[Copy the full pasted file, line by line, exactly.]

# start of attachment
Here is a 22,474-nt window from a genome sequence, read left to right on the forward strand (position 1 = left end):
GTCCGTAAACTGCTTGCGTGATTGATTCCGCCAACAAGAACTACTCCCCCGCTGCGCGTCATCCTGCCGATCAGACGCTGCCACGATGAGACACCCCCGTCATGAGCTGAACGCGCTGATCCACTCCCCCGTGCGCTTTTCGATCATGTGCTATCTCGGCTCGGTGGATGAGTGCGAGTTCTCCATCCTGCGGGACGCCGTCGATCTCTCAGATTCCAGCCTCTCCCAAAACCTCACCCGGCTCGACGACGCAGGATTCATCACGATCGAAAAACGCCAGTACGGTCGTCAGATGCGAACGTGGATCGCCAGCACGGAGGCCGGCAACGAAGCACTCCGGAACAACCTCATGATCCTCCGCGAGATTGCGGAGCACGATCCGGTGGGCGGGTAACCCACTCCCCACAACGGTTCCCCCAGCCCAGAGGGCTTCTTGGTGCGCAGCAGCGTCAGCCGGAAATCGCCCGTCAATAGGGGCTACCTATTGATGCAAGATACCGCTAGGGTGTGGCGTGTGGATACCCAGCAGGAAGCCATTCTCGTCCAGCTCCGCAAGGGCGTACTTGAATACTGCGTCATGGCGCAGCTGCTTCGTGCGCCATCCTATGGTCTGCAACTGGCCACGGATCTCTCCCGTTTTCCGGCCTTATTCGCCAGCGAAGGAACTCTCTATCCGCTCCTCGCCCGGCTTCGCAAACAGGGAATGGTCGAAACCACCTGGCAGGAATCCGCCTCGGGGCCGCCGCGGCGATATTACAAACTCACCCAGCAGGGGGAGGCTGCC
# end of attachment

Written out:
Here is a 22,474-nt window from a genome sequence, read left to right on the forward strand (position 1 = left end):
GTCCGTAAACTGCTTGCGTGATTGATTCCGCCAACAAGAACTACTCCCCCGCTGCGCGTCATCCTGCCGATCAGACGCTGCCACGATGAGACACCCCCGTCATGAGCTGAACGCGCTGATCCACTCCCCCGTGCGCTTTTCGATCATGTGCTATCTCGGCTCGGTGGATGAGTGCGAGTTCTCCATCCTGCGGGACGCCGTCGATCTCTCAGATTCCAGCCTCTCCCAAAACCTCACCCGGCTCGACGACGCAGGATTCATCACGATCGAAAAACGCCAGTACGGTCGTCAGATGCGAACGTGGATCGCCAGCACGGAGGCCGGCAACGAAGCACTCCGGAACAACCTCATGATCCTCCGCGAGATTGCGGAGCACGATCCGGTGGGCGGGTAACCCACTCCCCACAACGGTTCCCCCAGCCCAGAGGGCTTCTTGGTGCGCAGCAGCGTCAGCCGGAAATCGCCCGTCAATAGGGGCTACCTATTGATGCAAGATACCGCTAGGGTGTGGCGTGTGGATACCCAGCAGGAAGCCATTCTCGTCCAGCTCCGCAAGGGCGTACTTGAATACTGCGTCATGGCGCAGCTGCTTCGTGCGCCATCCTATGGTCTGCAACTGGCCACGGATCTCTCCCGTTTTCCGGCCTTATTCGCCAGCGAAGGAACTCTCTATCCGCTCCTCGCCCGGCTTCGCAAACAGGGAATGGTCGAAACCACCTGGCAGGAATCCGCCTCGGGGCCGCCGCGGCGATATTACAAACTCACCCAGCAGGGGGAGGCTGCC